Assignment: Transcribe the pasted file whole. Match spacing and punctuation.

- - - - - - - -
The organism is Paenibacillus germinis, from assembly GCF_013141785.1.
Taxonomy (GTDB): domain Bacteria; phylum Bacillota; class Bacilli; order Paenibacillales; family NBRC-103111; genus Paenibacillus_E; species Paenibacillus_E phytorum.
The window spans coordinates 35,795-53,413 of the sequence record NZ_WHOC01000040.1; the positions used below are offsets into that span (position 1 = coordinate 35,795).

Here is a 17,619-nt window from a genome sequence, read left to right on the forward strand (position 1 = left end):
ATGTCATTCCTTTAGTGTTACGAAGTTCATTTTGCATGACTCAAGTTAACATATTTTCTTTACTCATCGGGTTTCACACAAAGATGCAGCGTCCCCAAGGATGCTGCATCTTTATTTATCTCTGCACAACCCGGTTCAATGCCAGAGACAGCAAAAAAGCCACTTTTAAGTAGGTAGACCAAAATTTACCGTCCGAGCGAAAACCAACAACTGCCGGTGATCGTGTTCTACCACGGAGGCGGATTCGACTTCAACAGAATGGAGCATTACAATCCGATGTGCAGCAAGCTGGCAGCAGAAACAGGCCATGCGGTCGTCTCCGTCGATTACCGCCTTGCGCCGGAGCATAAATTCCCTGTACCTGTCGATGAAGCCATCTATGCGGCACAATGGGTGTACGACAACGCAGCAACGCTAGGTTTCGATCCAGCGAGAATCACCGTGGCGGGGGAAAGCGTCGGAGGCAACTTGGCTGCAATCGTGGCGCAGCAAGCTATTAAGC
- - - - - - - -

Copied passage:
The organism is Paenibacillus germinis, from assembly GCF_013141785.1.
Taxonomy (GTDB): domain Bacteria; phylum Bacillota; class Bacilli; order Paenibacillales; family NBRC-103111; genus Paenibacillus_E; species Paenibacillus_E phytorum.
The window spans coordinates 35,795-53,413 of the sequence record NZ_WHOC01000040.1; the positions used below are offsets into that span (position 1 = coordinate 35,795).

Here is a 17,619-nt window from a genome sequence, read left to right on the forward strand (position 1 = left end):
ATGTCATTCCTTTAGTGTTACGAAGTTCATTTTGCATGACTCAAGTTAACATATTTTCTTTACTCATCGGGTTTCACACAAAGATGCAGCGTCCCCAAGGATGCTGCATCTTTATTTATCTCTGCACAACCCGGTTCAATGCCAGAGACAGCAAAAAAGCCACTTTTAAGTAGGTAGACCAAAATTTACCGTCCGAGCGAAAACCAACAACTGCCGGTGATCGTGTTCTACCACGGAGGCGGATTCGACTTCAACAGAATGGAGCATTACAATCCGATGTGCAGCAAGCTGGCAGCAGAAACAGGCCATGCGGTCGTCTCCGTCGATTACCGCCTTGCGCCGGAGCATAAATTCCCTGTACCTGTCGATGAAGCCATCTATGCGGCACAATGGGTGTACGACAACGCAGCAACGCTAGGTTTCGATCCAGCGAGAATCACCGTGGCGGGGGAAAGCGTCGGAGGCAACTTGGCTGCAATCGTGGCGCAGCAAGCTATTAAGC